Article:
The National Liquor Policy has been released for comment. The document outlines policy proposals intended to introduce amendments to the National Liquor Act of 2003.
Some of the recommendations include: Amending section 9 of The Act to allow for restriction of alcohol advertising; Setting up a government-managed fund to fight alcohol abuse; Introducing liability for manufacturers and suppliers to prevent alcohol supply to unlicensed traders; Regulating trading hours
- Increase the minimum legal age for drinking alcohol from 18 to 21 years Promoting education and awareness campaigns Harmonising provincial liquor laws with The Act Ensuring that three spheres of government work together to enforce regulations Enforcing regulations on illegal manufacturing of liquor
To get more insight we spoke to Professor Charles Parry, Director at Alcohol, Tobacco and Other Drug Research Unit.
There is some data that suggests, specifically from the US, that raising the minimum drinking age to 21 could work. I mean the US was able to do that and get it passed by linking it to the federal money for high development. I can give you quite a bit of research showing that by increasing it to 21 in that country they decreased by almost 19 percent fatal traffic crashes involving young drivers.— Charles Parry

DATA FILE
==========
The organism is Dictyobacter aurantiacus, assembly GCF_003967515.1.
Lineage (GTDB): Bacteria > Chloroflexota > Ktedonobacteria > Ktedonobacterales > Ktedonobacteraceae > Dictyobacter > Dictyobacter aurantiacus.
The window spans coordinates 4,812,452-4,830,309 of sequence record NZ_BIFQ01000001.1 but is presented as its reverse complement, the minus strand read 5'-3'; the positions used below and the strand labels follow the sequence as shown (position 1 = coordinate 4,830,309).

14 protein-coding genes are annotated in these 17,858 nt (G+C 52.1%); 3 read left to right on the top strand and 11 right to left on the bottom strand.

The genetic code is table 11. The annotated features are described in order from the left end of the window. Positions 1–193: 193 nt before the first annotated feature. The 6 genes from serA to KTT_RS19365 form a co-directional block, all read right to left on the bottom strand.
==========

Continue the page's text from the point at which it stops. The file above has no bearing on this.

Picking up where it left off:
Prof Barry also spoke about the fund the policy is proposing to finance initiatives to combat alcohol abuse. The fund will be managed by a body that is not involved in the industry. He says this will be a way to keep those selling alcohol knowingly to people who are already intoxicated liable.
According to Prof Barry the decrease in the hours of trade does make a significant difference in saving lives. He thinks that the city of Cape Town is making a huge mistake by succumbing to the pressures of the industry with opening the hours to 4.00am. He says that the cutoff time should be 2.00am.
The National Liquor Policy was published in Government Gazette 38808 on 20 May 2015. Those interested may submit written comments on the proposed National Liquor Policy within 30 calendar days from the date of publication
To hear more about the liquor policy, listen below: